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Jamshedpur: Activists in Jharkhand have demanded the implementation of a central law of holding ‘ojhas’ (witch-doctors) and tribal chieftains accountable, to stop the practice of witch-hunting in the state.
“Around 40-50 people, mostly women, are tortured and killed every year in Jharkhand in the name of witch-hunting,” Premji, chairman of non-governmental organisation Free Legal Aid Committee (FLAC) said.
As per National Crime Records Bureau data of 2019, Jharkhand ranked third in the country in witch-hunting cases, and 15 people were killed that year.
The latest deaths were recorded in Loto village in Gumla district in September this year when three members of a family were hacked to death for allegedly practicing black magic.
“A central law has to be implemented to curb such practices. However, the administration also needs to create awareness at the grassroots level. The issue has to be included in syllabi, programmes need to be aired on television, and anganwadi workers need to be trained to create awareness among the masses,” Premji said.
“Witch-hunting cases are far under-reported,” the chairman of the NGO that had pressurised the state government to formulate a law against the practice said.
“Political parties must focus on the issue, that affects over 17 states, in their election manifesto, and put forward solutions to the menace,” he said.
The NGO office-bearer said that ‘ojhas’ play a key role in identifying who is a “witch” and tribals have faith in them.
“Alternative employment opportunities must be created for ojhas such as the development of herbal parks where they can practice herbal medicine. These witch-doctors, who enjoy the patronage of local politicians and leaders of the traditional tribal self-rule system, must be held accountable for such incidents,” he said.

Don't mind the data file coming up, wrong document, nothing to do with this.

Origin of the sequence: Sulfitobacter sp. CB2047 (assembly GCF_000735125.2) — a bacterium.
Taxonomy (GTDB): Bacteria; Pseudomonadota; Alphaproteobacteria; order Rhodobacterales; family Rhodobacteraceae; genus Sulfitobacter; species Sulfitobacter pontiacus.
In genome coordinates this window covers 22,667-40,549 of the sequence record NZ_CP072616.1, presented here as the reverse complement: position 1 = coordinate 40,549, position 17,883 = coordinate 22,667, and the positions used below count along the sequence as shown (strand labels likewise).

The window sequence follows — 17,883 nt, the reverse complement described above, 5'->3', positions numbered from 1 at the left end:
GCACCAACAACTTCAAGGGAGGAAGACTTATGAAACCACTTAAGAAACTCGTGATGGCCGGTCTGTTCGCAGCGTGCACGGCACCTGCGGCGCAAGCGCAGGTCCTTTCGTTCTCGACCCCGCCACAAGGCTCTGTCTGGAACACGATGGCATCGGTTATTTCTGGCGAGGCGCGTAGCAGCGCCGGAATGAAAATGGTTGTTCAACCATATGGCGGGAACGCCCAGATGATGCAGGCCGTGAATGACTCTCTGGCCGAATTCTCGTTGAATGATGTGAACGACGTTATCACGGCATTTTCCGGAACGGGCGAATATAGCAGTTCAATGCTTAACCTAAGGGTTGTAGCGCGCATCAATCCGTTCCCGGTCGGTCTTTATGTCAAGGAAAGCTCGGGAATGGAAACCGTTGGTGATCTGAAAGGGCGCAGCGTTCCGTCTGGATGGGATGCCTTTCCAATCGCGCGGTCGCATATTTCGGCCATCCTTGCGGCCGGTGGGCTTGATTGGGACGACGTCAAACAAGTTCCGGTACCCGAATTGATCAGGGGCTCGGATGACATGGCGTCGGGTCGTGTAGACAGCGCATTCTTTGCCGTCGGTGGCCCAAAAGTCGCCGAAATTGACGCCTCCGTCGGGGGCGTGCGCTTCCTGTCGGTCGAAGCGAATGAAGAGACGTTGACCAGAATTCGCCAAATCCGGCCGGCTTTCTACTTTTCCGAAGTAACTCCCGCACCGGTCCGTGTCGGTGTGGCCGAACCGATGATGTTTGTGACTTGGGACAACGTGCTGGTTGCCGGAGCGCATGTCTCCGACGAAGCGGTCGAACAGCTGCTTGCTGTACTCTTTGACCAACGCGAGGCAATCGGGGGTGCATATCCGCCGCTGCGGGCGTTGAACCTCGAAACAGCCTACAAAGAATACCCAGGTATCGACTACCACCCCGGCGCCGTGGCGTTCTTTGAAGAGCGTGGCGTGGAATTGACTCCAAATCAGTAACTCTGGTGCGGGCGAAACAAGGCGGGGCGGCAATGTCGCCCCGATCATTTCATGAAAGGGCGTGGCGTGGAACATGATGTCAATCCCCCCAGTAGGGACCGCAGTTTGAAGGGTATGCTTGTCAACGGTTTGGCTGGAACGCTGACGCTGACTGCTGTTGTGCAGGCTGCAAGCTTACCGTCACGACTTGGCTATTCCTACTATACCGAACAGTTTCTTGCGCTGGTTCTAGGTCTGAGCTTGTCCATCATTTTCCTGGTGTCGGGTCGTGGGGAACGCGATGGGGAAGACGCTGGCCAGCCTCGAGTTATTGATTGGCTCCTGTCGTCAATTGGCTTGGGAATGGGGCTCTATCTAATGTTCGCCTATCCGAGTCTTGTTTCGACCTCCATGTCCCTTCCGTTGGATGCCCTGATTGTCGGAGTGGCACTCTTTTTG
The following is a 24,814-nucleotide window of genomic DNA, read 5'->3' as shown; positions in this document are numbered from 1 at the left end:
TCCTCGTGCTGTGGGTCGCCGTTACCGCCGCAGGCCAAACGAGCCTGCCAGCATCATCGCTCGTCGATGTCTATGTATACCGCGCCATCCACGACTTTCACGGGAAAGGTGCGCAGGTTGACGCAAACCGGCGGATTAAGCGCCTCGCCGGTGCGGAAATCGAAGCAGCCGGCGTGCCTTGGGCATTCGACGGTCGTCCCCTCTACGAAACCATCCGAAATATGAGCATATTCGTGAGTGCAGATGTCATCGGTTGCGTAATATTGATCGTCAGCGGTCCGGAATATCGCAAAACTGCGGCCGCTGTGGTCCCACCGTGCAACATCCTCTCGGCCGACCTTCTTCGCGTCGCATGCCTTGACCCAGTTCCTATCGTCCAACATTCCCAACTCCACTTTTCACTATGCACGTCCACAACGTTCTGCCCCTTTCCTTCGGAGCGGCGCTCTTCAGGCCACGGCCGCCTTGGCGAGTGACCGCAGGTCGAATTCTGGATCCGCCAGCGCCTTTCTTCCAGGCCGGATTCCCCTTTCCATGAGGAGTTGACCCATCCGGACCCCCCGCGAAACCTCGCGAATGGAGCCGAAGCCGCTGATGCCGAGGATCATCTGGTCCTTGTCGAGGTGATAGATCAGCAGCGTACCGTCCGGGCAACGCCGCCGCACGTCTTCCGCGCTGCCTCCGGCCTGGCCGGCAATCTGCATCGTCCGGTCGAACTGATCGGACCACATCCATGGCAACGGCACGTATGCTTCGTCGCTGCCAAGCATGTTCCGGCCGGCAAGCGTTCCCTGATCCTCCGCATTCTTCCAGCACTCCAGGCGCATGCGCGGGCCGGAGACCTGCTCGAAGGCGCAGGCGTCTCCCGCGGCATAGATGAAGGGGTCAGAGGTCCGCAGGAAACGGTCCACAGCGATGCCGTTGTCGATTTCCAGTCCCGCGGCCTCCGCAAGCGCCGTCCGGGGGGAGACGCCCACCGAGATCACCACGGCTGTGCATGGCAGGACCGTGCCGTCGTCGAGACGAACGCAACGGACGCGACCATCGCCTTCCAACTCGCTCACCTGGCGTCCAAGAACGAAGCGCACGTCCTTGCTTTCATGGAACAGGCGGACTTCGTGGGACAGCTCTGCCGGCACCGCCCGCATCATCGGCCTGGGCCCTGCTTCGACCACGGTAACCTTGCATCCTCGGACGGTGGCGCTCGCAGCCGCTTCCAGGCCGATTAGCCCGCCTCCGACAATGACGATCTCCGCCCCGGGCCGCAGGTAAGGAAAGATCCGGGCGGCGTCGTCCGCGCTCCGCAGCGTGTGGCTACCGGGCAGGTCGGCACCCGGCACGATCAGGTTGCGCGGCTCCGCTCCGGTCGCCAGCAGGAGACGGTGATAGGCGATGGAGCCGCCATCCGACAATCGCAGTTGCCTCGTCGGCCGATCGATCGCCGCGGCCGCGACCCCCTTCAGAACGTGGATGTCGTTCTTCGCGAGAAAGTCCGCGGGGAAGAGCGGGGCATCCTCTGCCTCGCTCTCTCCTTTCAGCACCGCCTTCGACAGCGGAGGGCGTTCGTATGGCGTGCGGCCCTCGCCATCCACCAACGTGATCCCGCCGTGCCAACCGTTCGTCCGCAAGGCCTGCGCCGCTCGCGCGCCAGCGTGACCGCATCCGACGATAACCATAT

Echoing Premji, former MP and Adivasi Sengel Abhiyan (ASA) President Salkhan Murmu said that witch-hunting cases can be curbed only if ‘majhi-pargana’ (tribal chieftains) and ‘ojhas’ are held accountable for such incidents.
“We can contain the problem to some extent by enforcing a central legislation, but the sole responsibility of eradicating such evil practices lies with the tribals,” he said.
He alleged that chieftains of the self-rule system are often found responsible for identifying innocent people as “witches”, and personal enmity with the victims or intention to grab their land also plays a part in the branding.
Murmu suggested the imposition of collective penalty on villages and the curbing of government welfare schemes in places where such incidents take place, and the election or selection of chieftains should be held democratically instead of the present dynastic passage of power.
“Majority of the tribal chieftains are illiterate and don’t have knowledge about the Constitution but they enjoy political patronage,” he said.
The former lawmaker also suggested monthly meetings between police and all the stakeholders including the tribal chieftains.
The administration, with assistance from NGOs, conducts awareness campaigns in the most-affected areas of the state.
Nathu Singh Meena, Superintendent of Police (Rural) of East Singhbhum district, said that an anti-superstition drive is carried out in various police station areas two or three days a week.
“Though overall witch-craft-related incidents have declined, atrocities on women in connection with the practice are reported sometimes,” Meena said.